Moira Smiley (b. 1976) has written commissions for the LA Master Chorale, Conspirare, Cincinnati Vocal Arts Ensemble, Mirabai, Stile Antico, American Choral Directors Association, Voces Novae, VocalEssence, Pacific Chorale, NOTUS, Ad Astra Festival and countless others. Her arrangements and original compositions for choir—especially those with her signature body percussion—are performed by millions of singers around the world. The European premiere of Time In Our Voices was performed by the voices and mobile phones of Ars Nova Copenhagen under the direction of Paul Hillier. In 2018-2019 Moira released the album and choral songbook, Unzip The Horizon as companion to her The Voice is a Traveler solo show. She continues composing and improvising in collaboration with artists in film, video game production, theater and dance, and her work can be heard on feature film soundtracks, BBC & PBS television programs, NPR, and on more than 70 commercial albums. Her most recent premieres include her secular liturgy, The Song Among Us for Cincinnati Vocal Arts Ensemble and Keep On for VocalEssence.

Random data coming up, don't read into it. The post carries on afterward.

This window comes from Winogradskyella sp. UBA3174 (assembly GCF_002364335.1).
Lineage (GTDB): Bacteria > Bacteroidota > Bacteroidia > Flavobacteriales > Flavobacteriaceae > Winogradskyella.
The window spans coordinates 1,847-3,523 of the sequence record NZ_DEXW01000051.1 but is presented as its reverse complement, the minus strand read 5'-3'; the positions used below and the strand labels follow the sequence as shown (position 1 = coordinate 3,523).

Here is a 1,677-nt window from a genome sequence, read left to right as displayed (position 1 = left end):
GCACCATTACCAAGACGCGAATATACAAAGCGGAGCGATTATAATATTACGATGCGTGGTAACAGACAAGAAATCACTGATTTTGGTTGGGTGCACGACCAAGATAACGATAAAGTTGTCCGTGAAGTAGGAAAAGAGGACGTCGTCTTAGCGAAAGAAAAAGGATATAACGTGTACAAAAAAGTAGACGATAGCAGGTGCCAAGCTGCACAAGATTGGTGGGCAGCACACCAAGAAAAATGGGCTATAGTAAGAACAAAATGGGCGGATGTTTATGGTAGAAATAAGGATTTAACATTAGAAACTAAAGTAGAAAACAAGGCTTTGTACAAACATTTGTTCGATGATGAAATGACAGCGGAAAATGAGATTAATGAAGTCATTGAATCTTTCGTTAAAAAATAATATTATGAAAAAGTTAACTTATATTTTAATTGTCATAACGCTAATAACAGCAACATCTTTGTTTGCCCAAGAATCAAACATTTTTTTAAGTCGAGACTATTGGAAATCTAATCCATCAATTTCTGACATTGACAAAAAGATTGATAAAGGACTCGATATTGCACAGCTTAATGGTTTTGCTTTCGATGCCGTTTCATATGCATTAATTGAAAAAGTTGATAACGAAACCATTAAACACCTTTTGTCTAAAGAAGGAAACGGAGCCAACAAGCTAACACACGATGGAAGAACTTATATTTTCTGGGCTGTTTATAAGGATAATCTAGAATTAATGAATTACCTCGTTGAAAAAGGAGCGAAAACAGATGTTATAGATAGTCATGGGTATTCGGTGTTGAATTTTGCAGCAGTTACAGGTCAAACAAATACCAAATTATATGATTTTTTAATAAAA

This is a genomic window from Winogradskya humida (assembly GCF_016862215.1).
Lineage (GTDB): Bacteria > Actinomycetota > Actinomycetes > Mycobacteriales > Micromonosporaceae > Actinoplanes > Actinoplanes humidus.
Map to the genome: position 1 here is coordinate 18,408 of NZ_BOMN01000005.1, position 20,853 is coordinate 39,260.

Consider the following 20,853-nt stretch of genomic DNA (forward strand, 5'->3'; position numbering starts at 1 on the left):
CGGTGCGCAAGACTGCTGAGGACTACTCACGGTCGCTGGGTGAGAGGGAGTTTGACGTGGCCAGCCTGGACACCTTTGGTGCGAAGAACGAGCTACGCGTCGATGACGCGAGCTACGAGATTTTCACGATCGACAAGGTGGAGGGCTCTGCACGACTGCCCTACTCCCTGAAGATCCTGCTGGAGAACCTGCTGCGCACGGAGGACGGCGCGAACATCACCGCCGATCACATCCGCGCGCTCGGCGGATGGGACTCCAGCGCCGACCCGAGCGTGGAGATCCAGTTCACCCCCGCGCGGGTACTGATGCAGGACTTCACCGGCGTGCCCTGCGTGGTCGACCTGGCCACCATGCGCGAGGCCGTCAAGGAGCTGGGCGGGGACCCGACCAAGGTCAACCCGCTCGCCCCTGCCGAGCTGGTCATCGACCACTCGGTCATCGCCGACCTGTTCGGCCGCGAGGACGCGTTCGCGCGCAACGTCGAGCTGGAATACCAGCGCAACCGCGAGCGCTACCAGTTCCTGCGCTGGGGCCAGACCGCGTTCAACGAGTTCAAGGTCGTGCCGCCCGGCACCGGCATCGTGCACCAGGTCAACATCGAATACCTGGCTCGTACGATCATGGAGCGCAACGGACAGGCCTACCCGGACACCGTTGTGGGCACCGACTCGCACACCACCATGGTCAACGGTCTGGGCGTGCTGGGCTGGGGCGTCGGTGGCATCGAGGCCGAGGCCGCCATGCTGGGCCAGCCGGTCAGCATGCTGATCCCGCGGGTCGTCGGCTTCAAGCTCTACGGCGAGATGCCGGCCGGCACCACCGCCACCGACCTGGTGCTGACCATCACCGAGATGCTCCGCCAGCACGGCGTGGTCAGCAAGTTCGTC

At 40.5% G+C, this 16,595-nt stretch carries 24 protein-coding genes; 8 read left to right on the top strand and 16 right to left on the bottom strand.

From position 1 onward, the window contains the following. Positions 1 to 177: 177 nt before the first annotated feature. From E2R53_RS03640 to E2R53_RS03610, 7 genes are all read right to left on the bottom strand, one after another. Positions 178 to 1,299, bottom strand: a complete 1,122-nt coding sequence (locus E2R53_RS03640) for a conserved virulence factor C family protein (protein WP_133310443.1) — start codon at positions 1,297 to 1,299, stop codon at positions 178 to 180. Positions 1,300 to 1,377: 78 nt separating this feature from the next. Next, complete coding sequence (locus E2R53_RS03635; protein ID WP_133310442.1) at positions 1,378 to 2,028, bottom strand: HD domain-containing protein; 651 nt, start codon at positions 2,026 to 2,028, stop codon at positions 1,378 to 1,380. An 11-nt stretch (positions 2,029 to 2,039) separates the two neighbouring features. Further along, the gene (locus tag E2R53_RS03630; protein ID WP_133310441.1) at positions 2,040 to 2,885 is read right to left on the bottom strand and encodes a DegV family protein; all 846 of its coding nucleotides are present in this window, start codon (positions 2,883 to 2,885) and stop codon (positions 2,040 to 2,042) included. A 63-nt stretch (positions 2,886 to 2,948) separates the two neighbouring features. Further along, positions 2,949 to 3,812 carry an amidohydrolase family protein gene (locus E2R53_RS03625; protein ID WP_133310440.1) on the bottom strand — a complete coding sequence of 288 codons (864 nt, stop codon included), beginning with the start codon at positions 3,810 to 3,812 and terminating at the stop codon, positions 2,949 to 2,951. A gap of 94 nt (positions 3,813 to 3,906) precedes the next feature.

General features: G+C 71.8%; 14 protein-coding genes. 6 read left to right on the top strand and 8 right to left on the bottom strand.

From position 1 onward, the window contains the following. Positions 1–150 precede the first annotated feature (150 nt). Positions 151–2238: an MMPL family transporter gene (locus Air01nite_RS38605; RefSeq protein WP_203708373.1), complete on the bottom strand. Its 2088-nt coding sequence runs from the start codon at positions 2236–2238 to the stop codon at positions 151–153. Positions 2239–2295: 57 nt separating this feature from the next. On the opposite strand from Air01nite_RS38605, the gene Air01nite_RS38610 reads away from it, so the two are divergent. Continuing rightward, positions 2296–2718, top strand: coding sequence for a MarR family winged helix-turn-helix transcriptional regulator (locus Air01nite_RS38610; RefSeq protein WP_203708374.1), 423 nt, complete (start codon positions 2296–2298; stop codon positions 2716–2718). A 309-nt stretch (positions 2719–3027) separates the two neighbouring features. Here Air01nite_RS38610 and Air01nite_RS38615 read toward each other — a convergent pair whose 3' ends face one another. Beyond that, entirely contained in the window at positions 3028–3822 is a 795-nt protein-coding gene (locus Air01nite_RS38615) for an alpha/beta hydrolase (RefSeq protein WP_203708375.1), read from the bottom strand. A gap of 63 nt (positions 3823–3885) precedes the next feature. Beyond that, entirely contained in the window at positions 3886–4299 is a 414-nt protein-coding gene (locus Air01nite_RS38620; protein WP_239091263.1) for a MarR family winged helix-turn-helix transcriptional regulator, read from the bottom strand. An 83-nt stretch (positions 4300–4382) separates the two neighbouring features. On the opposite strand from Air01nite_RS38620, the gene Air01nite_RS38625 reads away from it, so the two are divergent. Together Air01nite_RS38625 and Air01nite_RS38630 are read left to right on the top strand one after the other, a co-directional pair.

Felix Mendelssohn
Jakob Ludwig Felix Mendelssohn Bartholdy (1809-1847) was a German composer, pianist, organist and conductor. His well-known compositions include A Midsummer Night’s Dream (which contains his ubiquitous “Wedding March”), several symphonies, and the oratorio Elijah. Mendelssohn was enamored of earlier musics—most notably that of J.S. Bach, whose St. Matthew Passion Mendelssohn conducted in 1829. His love of Renaissance and Baroque music could account for the relative conservatism of his style when compared to his more musically-adventurous contemporaries like Liszt, Wagner, and Berlioz.